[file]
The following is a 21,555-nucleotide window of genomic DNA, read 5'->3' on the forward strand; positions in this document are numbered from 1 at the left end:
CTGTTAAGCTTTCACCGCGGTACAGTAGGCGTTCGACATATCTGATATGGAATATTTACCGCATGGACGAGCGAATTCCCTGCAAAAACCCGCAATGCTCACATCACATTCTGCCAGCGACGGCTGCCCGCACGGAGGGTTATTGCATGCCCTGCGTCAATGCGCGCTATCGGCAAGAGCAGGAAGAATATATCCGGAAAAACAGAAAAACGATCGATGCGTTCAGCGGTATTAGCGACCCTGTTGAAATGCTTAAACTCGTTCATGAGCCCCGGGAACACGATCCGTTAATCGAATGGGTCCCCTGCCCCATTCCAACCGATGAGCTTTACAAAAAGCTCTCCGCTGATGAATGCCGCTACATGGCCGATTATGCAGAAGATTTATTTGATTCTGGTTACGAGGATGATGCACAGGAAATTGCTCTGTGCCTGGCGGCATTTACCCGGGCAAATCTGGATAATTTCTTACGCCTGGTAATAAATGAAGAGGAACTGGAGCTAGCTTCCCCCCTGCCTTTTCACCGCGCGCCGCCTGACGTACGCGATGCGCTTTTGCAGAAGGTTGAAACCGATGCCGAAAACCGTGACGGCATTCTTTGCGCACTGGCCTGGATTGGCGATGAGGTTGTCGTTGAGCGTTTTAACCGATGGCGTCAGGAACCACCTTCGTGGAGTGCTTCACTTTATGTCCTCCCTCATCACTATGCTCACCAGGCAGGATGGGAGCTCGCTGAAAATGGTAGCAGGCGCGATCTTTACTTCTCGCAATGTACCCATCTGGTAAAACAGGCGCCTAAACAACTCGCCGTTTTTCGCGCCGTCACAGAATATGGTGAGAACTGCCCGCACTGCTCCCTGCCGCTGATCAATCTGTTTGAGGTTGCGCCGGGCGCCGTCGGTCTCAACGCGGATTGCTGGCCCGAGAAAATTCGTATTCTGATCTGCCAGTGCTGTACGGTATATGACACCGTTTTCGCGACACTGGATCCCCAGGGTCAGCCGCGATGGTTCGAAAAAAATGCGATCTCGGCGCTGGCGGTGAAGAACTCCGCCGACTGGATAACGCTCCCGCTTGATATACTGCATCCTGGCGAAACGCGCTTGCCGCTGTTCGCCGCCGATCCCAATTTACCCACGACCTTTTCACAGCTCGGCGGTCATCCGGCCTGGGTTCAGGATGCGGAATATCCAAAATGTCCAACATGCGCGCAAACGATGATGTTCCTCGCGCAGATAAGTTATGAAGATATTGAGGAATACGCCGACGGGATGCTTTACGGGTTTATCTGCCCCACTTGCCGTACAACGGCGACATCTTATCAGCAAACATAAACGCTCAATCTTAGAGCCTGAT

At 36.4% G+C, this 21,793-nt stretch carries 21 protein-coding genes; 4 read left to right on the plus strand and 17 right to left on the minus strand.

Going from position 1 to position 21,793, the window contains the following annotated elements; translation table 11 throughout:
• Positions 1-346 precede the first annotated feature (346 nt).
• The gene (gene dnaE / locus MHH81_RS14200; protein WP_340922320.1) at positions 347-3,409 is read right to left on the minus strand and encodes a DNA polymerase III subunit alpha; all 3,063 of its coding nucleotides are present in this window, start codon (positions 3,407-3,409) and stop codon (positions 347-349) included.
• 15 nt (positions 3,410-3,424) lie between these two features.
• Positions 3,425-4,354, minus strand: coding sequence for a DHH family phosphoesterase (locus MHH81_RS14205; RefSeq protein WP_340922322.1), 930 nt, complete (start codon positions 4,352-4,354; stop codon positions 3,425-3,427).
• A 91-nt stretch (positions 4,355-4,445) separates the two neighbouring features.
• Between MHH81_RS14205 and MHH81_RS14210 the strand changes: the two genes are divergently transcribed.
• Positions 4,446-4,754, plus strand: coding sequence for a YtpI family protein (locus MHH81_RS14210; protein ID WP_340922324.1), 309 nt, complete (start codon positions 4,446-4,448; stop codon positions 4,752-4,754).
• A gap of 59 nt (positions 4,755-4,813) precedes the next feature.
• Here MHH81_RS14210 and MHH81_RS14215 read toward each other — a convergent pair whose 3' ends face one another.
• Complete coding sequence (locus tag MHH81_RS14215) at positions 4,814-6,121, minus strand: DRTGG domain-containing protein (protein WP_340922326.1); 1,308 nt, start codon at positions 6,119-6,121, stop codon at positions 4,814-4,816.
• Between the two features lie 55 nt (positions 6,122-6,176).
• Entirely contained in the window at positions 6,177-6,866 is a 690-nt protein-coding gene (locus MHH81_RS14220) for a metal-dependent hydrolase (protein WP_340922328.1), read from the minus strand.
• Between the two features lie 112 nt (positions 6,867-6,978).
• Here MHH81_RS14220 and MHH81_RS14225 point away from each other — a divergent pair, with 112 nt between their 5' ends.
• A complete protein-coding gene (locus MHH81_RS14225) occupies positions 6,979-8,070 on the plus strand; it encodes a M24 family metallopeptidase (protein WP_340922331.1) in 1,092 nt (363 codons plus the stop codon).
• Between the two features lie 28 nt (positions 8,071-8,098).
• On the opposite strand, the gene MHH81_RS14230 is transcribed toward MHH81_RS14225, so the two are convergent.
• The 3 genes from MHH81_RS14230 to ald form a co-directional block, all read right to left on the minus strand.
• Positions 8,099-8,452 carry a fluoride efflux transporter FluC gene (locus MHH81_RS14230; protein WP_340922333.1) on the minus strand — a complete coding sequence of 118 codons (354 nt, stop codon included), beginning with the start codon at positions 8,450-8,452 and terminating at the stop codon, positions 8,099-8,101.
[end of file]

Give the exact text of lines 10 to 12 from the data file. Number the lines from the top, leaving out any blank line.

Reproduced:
• Between MHH81_RS14205 and MHH81_RS14210 the strand changes: the two genes are divergently transcribed.
• Positions 4,446-4,754, plus strand: coding sequence for a YtpI family protein (locus MHH81_RS14210; protein ID WP_340922324.1), 309 nt, complete (start codon positions 4,446-4,448; stop codon positions 4,752-4,754).
• A gap of 59 nt (positions 4,755-4,813) precedes the next feature.